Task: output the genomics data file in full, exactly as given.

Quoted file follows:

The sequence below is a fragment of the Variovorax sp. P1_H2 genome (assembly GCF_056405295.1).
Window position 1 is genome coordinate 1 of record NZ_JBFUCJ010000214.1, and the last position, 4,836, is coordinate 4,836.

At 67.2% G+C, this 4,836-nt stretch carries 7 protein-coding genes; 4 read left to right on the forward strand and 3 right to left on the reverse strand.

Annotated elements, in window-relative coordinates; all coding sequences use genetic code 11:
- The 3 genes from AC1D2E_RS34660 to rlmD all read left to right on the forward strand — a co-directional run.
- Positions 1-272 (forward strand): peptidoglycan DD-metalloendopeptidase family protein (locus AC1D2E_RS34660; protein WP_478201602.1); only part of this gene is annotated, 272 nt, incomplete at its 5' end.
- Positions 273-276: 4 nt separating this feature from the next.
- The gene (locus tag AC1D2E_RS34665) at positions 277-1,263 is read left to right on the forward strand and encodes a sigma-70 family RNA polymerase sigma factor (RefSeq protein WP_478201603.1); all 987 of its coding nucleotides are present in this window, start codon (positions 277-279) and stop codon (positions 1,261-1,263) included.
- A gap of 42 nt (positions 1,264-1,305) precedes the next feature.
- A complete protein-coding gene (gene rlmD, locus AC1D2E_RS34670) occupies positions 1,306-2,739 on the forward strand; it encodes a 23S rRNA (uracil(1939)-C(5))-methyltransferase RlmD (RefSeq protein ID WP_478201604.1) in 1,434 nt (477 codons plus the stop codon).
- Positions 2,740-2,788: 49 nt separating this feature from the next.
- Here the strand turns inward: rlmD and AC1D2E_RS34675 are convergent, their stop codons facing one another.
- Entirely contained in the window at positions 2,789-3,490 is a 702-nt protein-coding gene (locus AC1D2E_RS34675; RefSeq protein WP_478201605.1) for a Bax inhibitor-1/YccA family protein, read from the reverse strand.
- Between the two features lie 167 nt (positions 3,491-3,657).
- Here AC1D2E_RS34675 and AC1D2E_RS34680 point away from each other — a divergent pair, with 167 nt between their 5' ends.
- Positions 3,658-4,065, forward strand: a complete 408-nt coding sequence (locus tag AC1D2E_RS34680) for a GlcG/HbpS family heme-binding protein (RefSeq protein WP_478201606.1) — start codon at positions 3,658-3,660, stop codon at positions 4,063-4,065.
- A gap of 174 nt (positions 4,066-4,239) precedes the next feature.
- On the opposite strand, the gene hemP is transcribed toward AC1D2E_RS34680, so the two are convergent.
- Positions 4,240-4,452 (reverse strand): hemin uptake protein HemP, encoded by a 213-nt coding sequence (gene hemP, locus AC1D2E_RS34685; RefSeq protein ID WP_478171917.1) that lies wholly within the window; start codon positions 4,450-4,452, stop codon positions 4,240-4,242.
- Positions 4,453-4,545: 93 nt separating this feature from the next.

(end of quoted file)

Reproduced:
The sequence below is a fragment of the Variovorax sp. P1_H2 genome (assembly GCF_056405295.1).
Window position 1 is genome coordinate 1 of record NZ_JBFUCJ010000214.1, and the last position, 4,836, is coordinate 4,836.

At 67.2% G+C, this 4,836-nt stretch carries 7 protein-coding genes; 4 read left to right on the forward strand and 3 right to left on the reverse strand.

Annotated elements, in window-relative coordinates; all coding sequences use genetic code 11:
- The 3 genes from AC1D2E_RS34660 to rlmD all read left to right on the forward strand — a co-directional run.
- Positions 1-272 (forward strand): peptidoglycan DD-metalloendopeptidase family protein (locus AC1D2E_RS34660; protein WP_478201602.1); only part of this gene is annotated, 272 nt, incomplete at its 5' end.
- Positions 273-276: 4 nt separating this feature from the next.
- The gene (locus tag AC1D2E_RS34665) at positions 277-1,263 is read left to right on the forward strand and encodes a sigma-70 family RNA polymerase sigma factor (RefSeq protein WP_478201603.1); all 987 of its coding nucleotides are present in this window, start codon (positions 277-279) and stop codon (positions 1,261-1,263) included.
- A gap of 42 nt (positions 1,264-1,305) precedes the next feature.
- A complete protein-coding gene (gene rlmD, locus AC1D2E_RS34670) occupies positions 1,306-2,739 on the forward strand; it encodes a 23S rRNA (uracil(1939)-C(5))-methyltransferase RlmD (RefSeq protein ID WP_478201604.1) in 1,434 nt (477 codons plus the stop codon).
- Positions 2,740-2,788: 49 nt separating this feature from the next.
- Here the strand turns inward: rlmD and AC1D2E_RS34675 are convergent, their stop codons facing one another.
- Entirely contained in the window at positions 2,789-3,490 is a 702-nt protein-coding gene (locus AC1D2E_RS34675; RefSeq protein WP_478201605.1) for a Bax inhibitor-1/YccA family protein, read from the reverse strand.
- Between the two features lie 167 nt (positions 3,491-3,657).
- Here AC1D2E_RS34675 and AC1D2E_RS34680 point away from each other — a divergent pair, with 167 nt between their 5' ends.
- Positions 3,658-4,065, forward strand: a complete 408-nt coding sequence (locus tag AC1D2E_RS34680) for a GlcG/HbpS family heme-binding protein (RefSeq protein WP_478201606.1) — start codon at positions 3,658-3,660, stop codon at positions 4,063-4,065.
- A gap of 174 nt (positions 4,066-4,239) precedes the next feature.
- On the opposite strand, the gene hemP is transcribed toward AC1D2E_RS34680, so the two are convergent.
- Positions 4,240-4,452 (reverse strand): hemin uptake protein HemP, encoded by a 213-nt coding sequence (gene hemP, locus AC1D2E_RS34685; RefSeq protein ID WP_478171917.1) that lies wholly within the window; start codon positions 4,450-4,452, stop codon positions 4,240-4,242.
- Positions 4,453-4,545: 93 nt separating this feature from the next.